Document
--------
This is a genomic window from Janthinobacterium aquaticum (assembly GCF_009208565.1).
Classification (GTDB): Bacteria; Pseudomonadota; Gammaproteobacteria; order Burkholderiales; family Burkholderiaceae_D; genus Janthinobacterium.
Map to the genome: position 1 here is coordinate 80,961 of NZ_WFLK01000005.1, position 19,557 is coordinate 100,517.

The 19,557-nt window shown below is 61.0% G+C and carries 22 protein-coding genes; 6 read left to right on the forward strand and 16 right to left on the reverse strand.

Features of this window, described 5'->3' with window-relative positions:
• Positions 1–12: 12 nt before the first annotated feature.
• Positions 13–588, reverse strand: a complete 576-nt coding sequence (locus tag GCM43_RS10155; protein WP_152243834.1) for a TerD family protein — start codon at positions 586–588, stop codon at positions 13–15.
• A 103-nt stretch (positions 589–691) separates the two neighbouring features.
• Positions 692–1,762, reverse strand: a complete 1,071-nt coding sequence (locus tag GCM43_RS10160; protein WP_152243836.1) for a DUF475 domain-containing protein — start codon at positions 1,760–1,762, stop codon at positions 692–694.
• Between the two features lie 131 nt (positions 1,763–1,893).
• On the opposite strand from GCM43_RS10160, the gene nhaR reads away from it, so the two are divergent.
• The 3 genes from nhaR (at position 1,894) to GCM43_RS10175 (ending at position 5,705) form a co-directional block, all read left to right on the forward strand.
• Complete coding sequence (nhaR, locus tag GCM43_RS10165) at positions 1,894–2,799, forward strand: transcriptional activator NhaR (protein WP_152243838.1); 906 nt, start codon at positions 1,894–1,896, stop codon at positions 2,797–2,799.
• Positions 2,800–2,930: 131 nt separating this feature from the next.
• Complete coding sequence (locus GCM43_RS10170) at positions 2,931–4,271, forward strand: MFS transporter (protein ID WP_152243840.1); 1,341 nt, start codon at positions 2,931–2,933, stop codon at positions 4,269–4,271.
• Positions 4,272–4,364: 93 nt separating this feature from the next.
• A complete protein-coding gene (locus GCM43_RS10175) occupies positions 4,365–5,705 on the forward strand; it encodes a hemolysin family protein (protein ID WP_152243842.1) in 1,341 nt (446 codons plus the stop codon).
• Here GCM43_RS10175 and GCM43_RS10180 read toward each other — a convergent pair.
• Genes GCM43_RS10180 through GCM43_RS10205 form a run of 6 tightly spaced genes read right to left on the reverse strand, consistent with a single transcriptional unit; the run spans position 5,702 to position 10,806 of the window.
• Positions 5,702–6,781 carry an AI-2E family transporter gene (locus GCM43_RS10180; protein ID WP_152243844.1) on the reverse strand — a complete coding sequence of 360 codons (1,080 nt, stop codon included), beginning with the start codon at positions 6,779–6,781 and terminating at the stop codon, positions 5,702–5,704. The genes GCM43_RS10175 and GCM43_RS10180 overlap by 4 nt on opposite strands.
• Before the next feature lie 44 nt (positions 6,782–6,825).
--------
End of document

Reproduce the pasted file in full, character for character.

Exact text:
This is a genomic window from Janthinobacterium aquaticum (assembly GCF_009208565.1).
Classification (GTDB): Bacteria; Pseudomonadota; Gammaproteobacteria; order Burkholderiales; family Burkholderiaceae_D; genus Janthinobacterium.
Map to the genome: position 1 here is coordinate 80,961 of NZ_WFLK01000005.1, position 19,557 is coordinate 100,517.

The 19,557-nt window shown below is 61.0% G+C and carries 22 protein-coding genes; 6 read left to right on the forward strand and 16 right to left on the reverse strand.

Features of this window, described 5'->3' with window-relative positions:
• Positions 1–12: 12 nt before the first annotated feature.
• Positions 13–588, reverse strand: a complete 576-nt coding sequence (locus tag GCM43_RS10155; protein WP_152243834.1) for a TerD family protein — start codon at positions 586–588, stop codon at positions 13–15.
• A 103-nt stretch (positions 589–691) separates the two neighbouring features.
• Positions 692–1,762, reverse strand: a complete 1,071-nt coding sequence (locus tag GCM43_RS10160; protein WP_152243836.1) for a DUF475 domain-containing protein — start codon at positions 1,760–1,762, stop codon at positions 692–694.
• Between the two features lie 131 nt (positions 1,763–1,893).
• On the opposite strand from GCM43_RS10160, the gene nhaR reads away from it, so the two are divergent.
• The 3 genes from nhaR (at position 1,894) to GCM43_RS10175 (ending at position 5,705) form a co-directional block, all read left to right on the forward strand.
• Complete coding sequence (nhaR, locus tag GCM43_RS10165) at positions 1,894–2,799, forward strand: transcriptional activator NhaR (protein WP_152243838.1); 906 nt, start codon at positions 1,894–1,896, stop codon at positions 2,797–2,799.
• Positions 2,800–2,930: 131 nt separating this feature from the next.
• Complete coding sequence (locus GCM43_RS10170) at positions 2,931–4,271, forward strand: MFS transporter (protein ID WP_152243840.1); 1,341 nt, start codon at positions 2,931–2,933, stop codon at positions 4,269–4,271.
• Positions 4,272–4,364: 93 nt separating this feature from the next.
• A complete protein-coding gene (locus GCM43_RS10175) occupies positions 4,365–5,705 on the forward strand; it encodes a hemolysin family protein (protein ID WP_152243842.1) in 1,341 nt (446 codons plus the stop codon).
• Here GCM43_RS10175 and GCM43_RS10180 read toward each other — a convergent pair.
• Genes GCM43_RS10180 through GCM43_RS10205 form a run of 6 tightly spaced genes read right to left on the reverse strand, consistent with a single transcriptional unit; the run spans position 5,702 to position 10,806 of the window.
• Positions 5,702–6,781 carry an AI-2E family transporter gene (locus GCM43_RS10180; protein ID WP_152243844.1) on the reverse strand — a complete coding sequence of 360 codons (1,080 nt, stop codon included), beginning with the start codon at positions 6,779–6,781 and terminating at the stop codon, positions 5,702–5,704. The genes GCM43_RS10175 and GCM43_RS10180 overlap by 4 nt on opposite strands.
• Before the next feature lie 44 nt (positions 6,782–6,825).